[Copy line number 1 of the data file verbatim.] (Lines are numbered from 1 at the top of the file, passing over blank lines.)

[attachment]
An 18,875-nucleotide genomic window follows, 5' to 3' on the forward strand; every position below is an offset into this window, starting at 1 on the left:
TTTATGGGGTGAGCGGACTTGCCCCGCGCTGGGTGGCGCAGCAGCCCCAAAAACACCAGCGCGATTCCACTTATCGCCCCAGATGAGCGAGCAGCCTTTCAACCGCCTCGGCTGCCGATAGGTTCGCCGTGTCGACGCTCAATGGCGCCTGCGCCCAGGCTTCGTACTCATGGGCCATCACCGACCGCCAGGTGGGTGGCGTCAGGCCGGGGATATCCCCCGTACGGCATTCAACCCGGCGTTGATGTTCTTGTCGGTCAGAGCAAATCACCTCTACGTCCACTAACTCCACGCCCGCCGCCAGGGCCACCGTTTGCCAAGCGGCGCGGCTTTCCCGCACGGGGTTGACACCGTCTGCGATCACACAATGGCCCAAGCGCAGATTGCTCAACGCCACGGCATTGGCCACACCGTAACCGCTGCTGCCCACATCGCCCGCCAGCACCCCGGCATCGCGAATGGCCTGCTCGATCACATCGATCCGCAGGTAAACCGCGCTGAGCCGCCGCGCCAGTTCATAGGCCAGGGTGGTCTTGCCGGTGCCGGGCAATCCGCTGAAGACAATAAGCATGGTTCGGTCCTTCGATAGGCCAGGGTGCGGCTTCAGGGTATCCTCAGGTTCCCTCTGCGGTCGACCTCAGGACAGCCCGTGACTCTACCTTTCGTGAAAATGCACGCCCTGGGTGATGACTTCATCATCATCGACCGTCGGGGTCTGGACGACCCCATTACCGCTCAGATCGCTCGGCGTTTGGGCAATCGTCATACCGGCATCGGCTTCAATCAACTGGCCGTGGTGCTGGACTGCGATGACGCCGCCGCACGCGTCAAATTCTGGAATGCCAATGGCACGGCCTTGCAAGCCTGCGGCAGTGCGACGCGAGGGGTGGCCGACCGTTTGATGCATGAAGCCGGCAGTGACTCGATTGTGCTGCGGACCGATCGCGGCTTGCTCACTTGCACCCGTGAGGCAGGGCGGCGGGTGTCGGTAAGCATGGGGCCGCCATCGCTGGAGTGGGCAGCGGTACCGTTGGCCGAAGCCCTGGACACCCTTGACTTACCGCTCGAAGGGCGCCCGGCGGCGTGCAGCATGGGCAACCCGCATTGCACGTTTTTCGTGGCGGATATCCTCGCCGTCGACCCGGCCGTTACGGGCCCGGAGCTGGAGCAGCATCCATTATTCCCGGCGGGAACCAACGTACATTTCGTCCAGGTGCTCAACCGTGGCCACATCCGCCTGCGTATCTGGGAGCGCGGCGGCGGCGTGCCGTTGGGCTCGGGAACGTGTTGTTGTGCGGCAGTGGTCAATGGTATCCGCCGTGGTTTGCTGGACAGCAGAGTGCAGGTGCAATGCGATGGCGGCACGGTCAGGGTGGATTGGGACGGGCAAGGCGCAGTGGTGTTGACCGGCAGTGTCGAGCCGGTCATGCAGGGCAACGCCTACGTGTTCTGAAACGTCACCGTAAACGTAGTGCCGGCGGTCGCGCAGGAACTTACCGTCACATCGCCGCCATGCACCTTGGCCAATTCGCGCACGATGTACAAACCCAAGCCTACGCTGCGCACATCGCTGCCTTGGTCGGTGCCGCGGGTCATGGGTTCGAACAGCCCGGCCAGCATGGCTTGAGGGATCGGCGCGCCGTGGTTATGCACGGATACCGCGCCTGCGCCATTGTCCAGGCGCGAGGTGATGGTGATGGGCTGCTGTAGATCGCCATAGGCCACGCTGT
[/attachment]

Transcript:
An 18,875-nucleotide genomic window follows, 5' to 3' on the forward strand; every position below is an offset into this window, starting at 1 on the left: